We observed that RKHS-P performed well and the increase in accuracies using genome-wide marker-based models was only 4.44% (ranged between −20.94 and 38.2%). The pedigree-BLUP model was also evaluated and it gave similar accuracies as the RKHS-P model (results not shown). However, the general expectation is that the pedigree-based relationship would predict a 50% relationship between full-sibs and 25% relationship between half-sibs, while the genomic-based relationship would predict the allele sharing (within family variation) with better accuracy (Hayes and Goddard 2010). This is because it exploits the Mendelian sampling term that occurs during the formation of gametes and captures the realized relationship matrix instead of the average relationship matrix obtained from the pedigree (Daetwyler et al. 2007; Goddard and; Hayes 2007; Hayes et al. 2009; Villanueva et al. 2005). Crossa et al. (2010) reported that the gain in using markers compared to the pedigree was 7.7–35.7%. Wolc et al. (2011a) showed that marker estimated BVs were more persistent over generations compared to the pedigree estimated BVs in layer chickens. In another study, Wolc et al. (2011b) also reported that marker-based methods had higher accuracies than the pedigree based method. Spindel et al. (2015) reported that GS models were superior to the pedigree-based prediction in rice for yield, height, and flowering time. The benefits of using the G-matrix are manifold: (1) the G-matrix can differentiate sibs and can help avoid selecting closely related sibs together (Daetwyler et al. 2007); (2) the G-matrix can provide some prediction accuracies compared to the pedigree (almost zero) when distant/unrelated individuals are involved (van der Werf 2009); (3) the G-matrix can perform better when the pedigree is shallow (goes back to only a few generations); (4) the G-matrix can correct for pedigree errors (Munoz et al. 2014). Nevertheless, the fact that genotypes can also contain errors cannot be overlooked. We attribute the high accuracies obtained with the pedigree in our study to several reasons: (1) CIMMYT maintains an excellent pedigree recording system that goes back several generations. (2) The family sizes were small and except for large family sizes (with considerable Mendelian segregation), the advantage of using markers over the pedigree is expected to be small. (3) Dense marker coverage is essential to maximize the number of QTL that will be in LD with at least one marker that, in turn, is governed by the rate of decay of LD in the genome (Heffner et al. 2009). In this study, the large number of markers seem to provide excellent genome coverage. However, it is possible that these markers inadequately cover some major regions associated with the trait resulting in lower genomic prediction accuracies. (4) Another possibility is that, in the highly inbred lines we used, inbreeding resulted in the loss of alleles reducing the Mendelian sampling variance as suggested by Daetwyler et al. (2007). (5) Full-sibs in both the training and validation sets could have lead to higher accuracies with the pedigree, but this might not work as well for lines in early generations.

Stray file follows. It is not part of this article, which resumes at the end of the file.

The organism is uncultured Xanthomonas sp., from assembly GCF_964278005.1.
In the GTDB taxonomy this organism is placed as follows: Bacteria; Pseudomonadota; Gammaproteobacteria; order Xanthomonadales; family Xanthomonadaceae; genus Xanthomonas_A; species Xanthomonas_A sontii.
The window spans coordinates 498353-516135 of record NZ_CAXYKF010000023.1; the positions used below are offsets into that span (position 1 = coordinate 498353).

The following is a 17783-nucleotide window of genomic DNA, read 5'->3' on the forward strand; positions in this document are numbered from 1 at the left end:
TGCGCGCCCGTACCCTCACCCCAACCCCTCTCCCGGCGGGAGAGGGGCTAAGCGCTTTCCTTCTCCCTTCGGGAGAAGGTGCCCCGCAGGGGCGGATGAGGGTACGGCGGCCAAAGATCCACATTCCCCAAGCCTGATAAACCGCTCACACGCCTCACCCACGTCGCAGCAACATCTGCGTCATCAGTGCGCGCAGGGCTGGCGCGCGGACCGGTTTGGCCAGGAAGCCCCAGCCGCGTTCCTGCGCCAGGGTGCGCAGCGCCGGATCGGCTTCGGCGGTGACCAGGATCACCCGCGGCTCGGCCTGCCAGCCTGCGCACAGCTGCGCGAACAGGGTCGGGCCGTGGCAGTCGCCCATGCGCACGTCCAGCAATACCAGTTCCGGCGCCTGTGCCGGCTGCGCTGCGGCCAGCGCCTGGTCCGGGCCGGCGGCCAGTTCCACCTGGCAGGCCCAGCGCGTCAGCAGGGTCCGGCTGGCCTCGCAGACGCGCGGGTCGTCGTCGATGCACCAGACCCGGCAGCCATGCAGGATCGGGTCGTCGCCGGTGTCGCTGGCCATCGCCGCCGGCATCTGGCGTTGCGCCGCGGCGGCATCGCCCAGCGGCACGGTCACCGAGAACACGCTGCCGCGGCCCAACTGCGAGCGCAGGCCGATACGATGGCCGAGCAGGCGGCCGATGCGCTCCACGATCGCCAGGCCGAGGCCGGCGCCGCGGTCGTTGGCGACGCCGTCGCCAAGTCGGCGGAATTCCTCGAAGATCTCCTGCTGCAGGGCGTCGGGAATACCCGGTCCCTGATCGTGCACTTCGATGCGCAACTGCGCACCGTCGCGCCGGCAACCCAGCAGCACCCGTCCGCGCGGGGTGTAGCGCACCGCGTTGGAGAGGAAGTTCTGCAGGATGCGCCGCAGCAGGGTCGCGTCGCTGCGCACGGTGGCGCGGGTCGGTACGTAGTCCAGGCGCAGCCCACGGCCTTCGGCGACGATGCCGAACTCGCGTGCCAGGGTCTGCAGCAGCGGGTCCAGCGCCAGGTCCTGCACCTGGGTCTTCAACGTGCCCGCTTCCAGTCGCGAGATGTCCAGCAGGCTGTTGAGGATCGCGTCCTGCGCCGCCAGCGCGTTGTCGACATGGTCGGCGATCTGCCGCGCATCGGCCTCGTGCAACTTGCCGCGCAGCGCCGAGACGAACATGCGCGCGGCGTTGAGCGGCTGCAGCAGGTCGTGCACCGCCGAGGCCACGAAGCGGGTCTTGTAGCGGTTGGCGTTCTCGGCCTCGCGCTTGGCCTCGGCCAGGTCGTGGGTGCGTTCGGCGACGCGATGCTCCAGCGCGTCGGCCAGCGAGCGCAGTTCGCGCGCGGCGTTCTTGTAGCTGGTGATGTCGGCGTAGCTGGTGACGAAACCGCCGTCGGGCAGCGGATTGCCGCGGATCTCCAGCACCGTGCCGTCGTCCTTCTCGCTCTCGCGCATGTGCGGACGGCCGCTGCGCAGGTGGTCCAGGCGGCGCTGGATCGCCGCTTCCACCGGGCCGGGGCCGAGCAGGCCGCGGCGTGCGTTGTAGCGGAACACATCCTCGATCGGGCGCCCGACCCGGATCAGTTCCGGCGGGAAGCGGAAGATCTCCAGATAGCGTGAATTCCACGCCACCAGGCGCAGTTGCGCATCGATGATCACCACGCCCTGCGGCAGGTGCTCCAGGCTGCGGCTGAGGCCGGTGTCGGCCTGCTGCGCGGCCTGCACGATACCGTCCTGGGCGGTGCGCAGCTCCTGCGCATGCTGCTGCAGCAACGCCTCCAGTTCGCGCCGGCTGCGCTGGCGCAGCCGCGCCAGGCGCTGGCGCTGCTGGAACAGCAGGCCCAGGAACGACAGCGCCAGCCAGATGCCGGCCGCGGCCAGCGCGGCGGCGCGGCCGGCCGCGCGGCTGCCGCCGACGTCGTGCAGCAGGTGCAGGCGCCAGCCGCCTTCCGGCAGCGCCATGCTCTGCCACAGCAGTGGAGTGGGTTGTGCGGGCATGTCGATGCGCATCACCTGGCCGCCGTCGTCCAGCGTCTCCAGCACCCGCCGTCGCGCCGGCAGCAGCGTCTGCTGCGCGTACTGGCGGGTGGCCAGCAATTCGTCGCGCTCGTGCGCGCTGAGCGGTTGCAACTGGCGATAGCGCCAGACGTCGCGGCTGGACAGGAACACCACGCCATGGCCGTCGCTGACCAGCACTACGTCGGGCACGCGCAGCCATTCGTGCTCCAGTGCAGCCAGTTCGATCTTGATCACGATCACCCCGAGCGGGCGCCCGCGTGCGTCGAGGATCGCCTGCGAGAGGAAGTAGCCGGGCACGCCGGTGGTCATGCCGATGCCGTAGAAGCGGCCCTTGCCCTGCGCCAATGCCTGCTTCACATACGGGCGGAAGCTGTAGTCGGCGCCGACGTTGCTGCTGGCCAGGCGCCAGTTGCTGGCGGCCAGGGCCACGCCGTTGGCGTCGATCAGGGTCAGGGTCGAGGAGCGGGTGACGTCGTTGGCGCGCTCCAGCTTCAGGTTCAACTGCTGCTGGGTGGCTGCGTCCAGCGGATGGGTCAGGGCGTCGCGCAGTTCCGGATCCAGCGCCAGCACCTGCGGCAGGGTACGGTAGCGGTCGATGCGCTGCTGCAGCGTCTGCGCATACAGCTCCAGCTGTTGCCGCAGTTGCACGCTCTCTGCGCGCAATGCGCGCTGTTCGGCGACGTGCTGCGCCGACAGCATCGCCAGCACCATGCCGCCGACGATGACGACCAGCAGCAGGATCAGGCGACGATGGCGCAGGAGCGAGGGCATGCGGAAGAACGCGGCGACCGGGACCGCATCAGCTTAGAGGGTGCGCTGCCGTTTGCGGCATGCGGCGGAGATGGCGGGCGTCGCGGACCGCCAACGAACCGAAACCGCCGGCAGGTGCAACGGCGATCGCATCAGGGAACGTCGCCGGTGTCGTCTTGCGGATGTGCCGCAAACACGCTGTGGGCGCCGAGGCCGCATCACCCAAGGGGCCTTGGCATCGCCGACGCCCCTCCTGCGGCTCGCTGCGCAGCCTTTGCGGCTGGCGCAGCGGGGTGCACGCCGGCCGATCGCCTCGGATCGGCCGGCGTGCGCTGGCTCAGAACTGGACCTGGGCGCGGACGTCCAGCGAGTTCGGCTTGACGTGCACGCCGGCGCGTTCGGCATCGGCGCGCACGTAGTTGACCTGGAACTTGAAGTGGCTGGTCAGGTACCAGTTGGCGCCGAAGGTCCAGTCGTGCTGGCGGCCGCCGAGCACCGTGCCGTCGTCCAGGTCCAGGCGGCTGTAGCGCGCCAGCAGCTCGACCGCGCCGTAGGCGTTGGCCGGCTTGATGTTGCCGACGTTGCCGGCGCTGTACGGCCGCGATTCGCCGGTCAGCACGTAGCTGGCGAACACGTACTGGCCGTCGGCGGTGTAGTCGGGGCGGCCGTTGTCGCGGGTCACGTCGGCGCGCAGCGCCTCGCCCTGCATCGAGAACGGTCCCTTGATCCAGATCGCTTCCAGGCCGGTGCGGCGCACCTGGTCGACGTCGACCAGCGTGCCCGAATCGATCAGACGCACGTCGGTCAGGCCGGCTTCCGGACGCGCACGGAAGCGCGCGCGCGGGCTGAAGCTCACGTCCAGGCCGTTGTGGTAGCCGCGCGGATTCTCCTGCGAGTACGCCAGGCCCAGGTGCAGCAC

The RKHS-MP model performed better than just the pedigree and markers alone and gave the highest accuracies for most datasets which is consistent with several studies (Burgueño et al. 2012; Crossa et al. 2010, 2013; de los Campos et al. 2009; Perez et al. 2010). The average increase in accuracy using the RKHS-MP model over RKHS-P was 9.3% (ranged between −1.56 and 32.35%) and over the RKHS-M was 5.23% (ranged between −4.26 and 22.03%). Hence, despite, the pedigree being remarkably robust, it was clear that molecular markers can complement the pedigree to enhance breeding progress. Certain folds were predicted with a higher accuracy using the pedigree and vice versa, although the average accuracies were similar (data not shown). While it would be ideal to use both pedigree and markers to obtain the relationship matrix as suggested by Meuwissen (2007), consideration should be given to how informative the pedigrees are versus the cost of markers to make breeding decisions. However, there is a level of redundancy between the regression on the markers and that on the pedigree, and as a result, there might be only a small advantage of considering them together (Habier et al. 2009).

Although the IBWSNs were composed of a set of diverse lines involving several crosses between different parents, the ability to detect significant associations and predict resistance was not high in some datasets, especially where the resistance was quantitative. This was probably due to the lack of variability in these highly selected elite lines that resulted in low power. Hence, the issue is how to effectively implement genomic selection in later generations for traits with limited genetic variability. One strategy that can be applied to a large-scale breeding program is to develop a training population of a few hundred carefully chosen diverse fixed lines/varieties that vary widely for resistance to diseases of interest, are closely related to the breeding germplasm, and are grown in a managed nursery. These can be genotyped once and phenotyped for the desired diseases each season at a reasonable cost. In addition, new lines from the most recent germplasm can be added to the training population, so that prediction models for the highly selected late generation lines will provide more accurate results.